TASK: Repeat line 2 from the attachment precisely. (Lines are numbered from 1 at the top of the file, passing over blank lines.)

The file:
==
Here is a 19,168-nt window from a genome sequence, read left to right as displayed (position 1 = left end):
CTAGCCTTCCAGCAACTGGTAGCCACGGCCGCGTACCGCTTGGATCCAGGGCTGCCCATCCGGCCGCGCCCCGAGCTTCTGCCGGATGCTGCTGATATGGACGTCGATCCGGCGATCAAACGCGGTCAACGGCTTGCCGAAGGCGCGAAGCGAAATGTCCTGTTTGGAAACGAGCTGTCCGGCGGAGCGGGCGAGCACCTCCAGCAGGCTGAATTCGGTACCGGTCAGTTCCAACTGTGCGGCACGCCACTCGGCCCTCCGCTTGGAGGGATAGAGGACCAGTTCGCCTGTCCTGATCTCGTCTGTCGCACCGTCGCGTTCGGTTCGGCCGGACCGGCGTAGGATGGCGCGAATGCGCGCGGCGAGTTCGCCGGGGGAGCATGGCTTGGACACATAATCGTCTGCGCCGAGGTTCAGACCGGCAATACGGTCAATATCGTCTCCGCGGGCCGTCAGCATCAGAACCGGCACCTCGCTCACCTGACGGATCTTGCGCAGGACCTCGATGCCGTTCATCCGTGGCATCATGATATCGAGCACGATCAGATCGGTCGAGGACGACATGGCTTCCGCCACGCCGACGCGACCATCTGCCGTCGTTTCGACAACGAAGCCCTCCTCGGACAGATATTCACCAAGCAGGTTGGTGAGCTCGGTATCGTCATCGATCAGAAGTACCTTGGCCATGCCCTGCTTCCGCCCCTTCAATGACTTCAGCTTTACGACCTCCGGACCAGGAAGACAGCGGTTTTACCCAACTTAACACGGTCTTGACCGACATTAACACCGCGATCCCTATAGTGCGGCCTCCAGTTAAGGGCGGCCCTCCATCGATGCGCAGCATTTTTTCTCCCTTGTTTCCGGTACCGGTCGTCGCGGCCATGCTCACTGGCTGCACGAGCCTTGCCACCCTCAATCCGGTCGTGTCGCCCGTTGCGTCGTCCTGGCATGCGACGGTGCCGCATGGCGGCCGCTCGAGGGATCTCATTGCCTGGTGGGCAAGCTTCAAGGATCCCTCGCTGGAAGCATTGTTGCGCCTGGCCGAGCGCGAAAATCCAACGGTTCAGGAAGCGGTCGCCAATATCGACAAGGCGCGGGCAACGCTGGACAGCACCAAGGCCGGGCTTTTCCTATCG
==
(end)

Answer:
CTAGCCTTCCAGCAACTGGTAGCCACGGCCGCGTACCGCTTGGATCCAGGGCTGCCCATCCGGCCGCGCCCCGAGCTTCTGCCGGATGCTGCTGATATGGACGTCGATCCGGCGATCAAACGCGGTCAACGGCTTGCCGAAGGCGCGAAGCGAAATGTCCTGTTTGGAAACGAGCTGTCCGGCGGAGCGGGCGAGCACCTCCAGCAGGCTGAATTCGGTACCGGTCAGTTCCAACTGTGCGGCACGCCACTCGGCCCTCCGCTTGGAGGGATAGAGGACCAGTTCGCCTGTCCTGATCTCGTCTGTCGCACCGTCGCGTTCGGTTCGGCCGGACCGGCGTAGGATGGCGCGAATGCGCGCGGCGAGTTCGCCGGGGGAGCATGGCTTGGACACATAATCGTCTGCGCCGAGGTTCAGACCGGCAATACGGTCAATATCGTCTCCGCGGGCCGTCAGCATCAGAACCGGCACCTCGCTCACCTGACGGATCTTGCGCAGGACCTCGATGCCGTTCATCCGTGGCATCATGATATCGAGCACGATCAGATCGGTCGAGGACGACATGGCTTCCGCCACGCCGACGCGACCATCTGCCGTCGTTTCGACAACGAAGCCCTCCTCGGACAGATATTCACCAAGCAGGTTGGTGAGCTCGGTATCGTCATCGATCAGAAGTACCTTGGCCATGCCCTGCTTCCGCCCCTTCAATGACTTCAGCTTTACGACCTCCGGACCAGGAAGACAGCGGTTTTACCCAACTTAACACGGTCTTGACCGACATTAACACCGCGATCCCTATAGTGCGGCCTCCAGTTAAGGGCGGCCCTCCATCGATGCGCAGCATTTTTTCTCCCTTGTTTCCGGTACCGGTCGTCGCGGCCATGCTCACTGGCTGCACGAGCCTTGCCACCCTCAATCCGGTCGTGTCGCCCGTTGCGTCGTCCTGGCATGCGACGGTGCCGCATGGCGGCCGCTCGAGGGATCTCATTGCCTGGTGGGCAAGCTTCAAGGATCCCTCGCTGGAAGCATTGTTGCGCCTGGCCGAGCGCGAAAATCCAACGGTTCAGGAAGCGGTCGCCAATATCGACAAGGCGCGGGCAACGCTGGACAGCACCAAGGCCGGGCTTTTCCTATCG